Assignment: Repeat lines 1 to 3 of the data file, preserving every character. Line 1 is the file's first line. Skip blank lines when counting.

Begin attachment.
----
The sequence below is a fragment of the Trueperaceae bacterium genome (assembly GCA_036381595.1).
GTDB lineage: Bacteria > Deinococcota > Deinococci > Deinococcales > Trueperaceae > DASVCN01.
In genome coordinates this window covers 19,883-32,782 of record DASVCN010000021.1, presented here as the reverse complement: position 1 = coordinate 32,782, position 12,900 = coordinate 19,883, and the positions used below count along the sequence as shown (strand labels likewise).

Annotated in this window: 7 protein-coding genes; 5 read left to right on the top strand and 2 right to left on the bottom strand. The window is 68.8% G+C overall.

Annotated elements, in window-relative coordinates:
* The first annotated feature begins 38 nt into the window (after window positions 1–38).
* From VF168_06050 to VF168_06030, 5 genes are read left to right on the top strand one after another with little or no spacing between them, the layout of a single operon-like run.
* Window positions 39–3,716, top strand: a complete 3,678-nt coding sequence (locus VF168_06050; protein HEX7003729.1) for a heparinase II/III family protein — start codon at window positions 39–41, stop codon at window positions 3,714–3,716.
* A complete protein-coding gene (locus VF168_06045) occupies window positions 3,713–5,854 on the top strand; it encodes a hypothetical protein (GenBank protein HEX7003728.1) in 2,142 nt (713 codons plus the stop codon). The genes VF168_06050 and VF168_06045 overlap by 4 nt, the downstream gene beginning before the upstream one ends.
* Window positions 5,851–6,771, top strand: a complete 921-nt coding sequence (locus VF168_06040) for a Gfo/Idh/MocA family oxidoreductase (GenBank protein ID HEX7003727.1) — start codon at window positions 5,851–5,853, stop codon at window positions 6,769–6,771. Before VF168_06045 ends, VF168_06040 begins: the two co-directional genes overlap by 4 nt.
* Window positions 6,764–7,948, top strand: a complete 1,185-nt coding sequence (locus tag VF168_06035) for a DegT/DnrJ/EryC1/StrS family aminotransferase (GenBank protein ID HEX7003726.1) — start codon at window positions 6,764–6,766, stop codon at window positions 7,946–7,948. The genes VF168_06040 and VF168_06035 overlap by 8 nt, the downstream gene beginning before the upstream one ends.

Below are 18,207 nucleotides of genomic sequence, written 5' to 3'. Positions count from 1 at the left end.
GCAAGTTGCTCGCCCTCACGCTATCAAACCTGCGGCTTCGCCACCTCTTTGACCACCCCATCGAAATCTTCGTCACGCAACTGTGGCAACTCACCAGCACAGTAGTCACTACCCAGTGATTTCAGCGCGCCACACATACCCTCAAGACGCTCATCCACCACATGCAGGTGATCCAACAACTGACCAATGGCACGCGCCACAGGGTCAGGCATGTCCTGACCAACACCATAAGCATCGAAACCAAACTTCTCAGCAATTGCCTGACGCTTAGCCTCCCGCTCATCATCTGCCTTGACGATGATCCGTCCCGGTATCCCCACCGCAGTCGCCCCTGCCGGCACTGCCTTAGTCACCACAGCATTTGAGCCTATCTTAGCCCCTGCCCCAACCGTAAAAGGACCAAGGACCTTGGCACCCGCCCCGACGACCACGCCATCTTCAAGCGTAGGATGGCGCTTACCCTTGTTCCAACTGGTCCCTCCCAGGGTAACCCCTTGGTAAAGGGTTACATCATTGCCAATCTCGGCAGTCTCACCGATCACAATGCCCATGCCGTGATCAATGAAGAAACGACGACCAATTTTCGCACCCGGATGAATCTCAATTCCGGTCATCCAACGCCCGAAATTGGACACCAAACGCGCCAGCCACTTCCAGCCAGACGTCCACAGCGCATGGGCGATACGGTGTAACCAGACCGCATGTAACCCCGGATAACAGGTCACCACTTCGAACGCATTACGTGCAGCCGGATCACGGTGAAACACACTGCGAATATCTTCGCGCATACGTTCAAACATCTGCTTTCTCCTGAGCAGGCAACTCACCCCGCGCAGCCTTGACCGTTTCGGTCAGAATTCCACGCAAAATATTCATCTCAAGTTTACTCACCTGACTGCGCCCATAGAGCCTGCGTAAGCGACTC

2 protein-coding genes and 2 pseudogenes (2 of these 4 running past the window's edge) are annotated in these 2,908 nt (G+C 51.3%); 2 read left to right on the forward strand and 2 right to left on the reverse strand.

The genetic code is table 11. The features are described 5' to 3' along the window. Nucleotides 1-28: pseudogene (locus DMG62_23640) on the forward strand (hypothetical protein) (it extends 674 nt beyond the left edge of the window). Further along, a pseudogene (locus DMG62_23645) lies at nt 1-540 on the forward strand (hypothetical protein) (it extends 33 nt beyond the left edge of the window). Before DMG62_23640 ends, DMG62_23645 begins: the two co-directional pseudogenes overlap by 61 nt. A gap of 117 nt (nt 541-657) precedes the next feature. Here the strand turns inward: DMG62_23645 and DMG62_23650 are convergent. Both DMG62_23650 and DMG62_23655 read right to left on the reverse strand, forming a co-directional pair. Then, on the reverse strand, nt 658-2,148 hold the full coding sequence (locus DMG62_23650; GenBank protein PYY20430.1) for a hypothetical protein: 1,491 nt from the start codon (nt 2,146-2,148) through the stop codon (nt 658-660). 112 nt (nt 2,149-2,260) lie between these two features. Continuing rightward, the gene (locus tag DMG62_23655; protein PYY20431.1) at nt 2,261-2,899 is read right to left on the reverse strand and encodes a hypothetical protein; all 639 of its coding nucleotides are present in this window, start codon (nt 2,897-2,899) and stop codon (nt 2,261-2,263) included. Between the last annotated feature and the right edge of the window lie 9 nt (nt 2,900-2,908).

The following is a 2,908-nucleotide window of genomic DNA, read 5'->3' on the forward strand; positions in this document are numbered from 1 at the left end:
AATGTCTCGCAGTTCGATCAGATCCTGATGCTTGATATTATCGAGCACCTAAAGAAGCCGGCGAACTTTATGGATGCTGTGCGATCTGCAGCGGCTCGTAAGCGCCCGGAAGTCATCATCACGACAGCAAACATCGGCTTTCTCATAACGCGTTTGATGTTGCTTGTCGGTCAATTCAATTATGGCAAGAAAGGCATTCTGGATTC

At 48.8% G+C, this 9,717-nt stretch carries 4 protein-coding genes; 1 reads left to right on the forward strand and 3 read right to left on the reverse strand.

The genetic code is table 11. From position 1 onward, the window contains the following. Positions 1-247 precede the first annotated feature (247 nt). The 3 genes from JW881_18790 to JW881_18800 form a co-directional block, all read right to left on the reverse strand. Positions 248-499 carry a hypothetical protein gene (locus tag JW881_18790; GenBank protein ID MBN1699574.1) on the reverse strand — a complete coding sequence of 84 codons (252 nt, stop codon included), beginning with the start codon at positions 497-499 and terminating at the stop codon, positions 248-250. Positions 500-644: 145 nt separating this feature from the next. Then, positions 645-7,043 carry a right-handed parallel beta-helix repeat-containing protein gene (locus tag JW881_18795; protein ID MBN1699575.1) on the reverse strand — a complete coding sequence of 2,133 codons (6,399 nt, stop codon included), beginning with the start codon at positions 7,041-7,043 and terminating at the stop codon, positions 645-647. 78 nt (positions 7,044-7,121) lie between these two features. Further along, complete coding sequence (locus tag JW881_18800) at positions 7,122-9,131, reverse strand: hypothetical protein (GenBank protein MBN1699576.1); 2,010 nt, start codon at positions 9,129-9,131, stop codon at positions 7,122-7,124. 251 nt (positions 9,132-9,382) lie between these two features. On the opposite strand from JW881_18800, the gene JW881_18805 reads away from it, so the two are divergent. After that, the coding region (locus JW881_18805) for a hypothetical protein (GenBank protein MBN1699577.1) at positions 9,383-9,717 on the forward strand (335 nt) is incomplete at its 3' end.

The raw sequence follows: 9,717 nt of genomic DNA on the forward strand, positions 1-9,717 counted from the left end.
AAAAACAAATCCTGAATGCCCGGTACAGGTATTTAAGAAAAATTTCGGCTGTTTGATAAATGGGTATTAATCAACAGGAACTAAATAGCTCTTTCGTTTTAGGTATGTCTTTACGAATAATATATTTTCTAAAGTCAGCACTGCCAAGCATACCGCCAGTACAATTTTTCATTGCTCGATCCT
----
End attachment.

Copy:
The sequence below is a fragment of the Trueperaceae bacterium genome (assembly GCA_036381595.1).
GTDB lineage: Bacteria > Deinococcota > Deinococci > Deinococcales > Trueperaceae > DASVCN01.
In genome coordinates this window covers 19,883-32,782 of record DASVCN010000021.1, presented here as the reverse complement: position 1 = coordinate 32,782, position 12,900 = coordinate 19,883, and the positions used below count along the sequence as shown (strand labels likewise).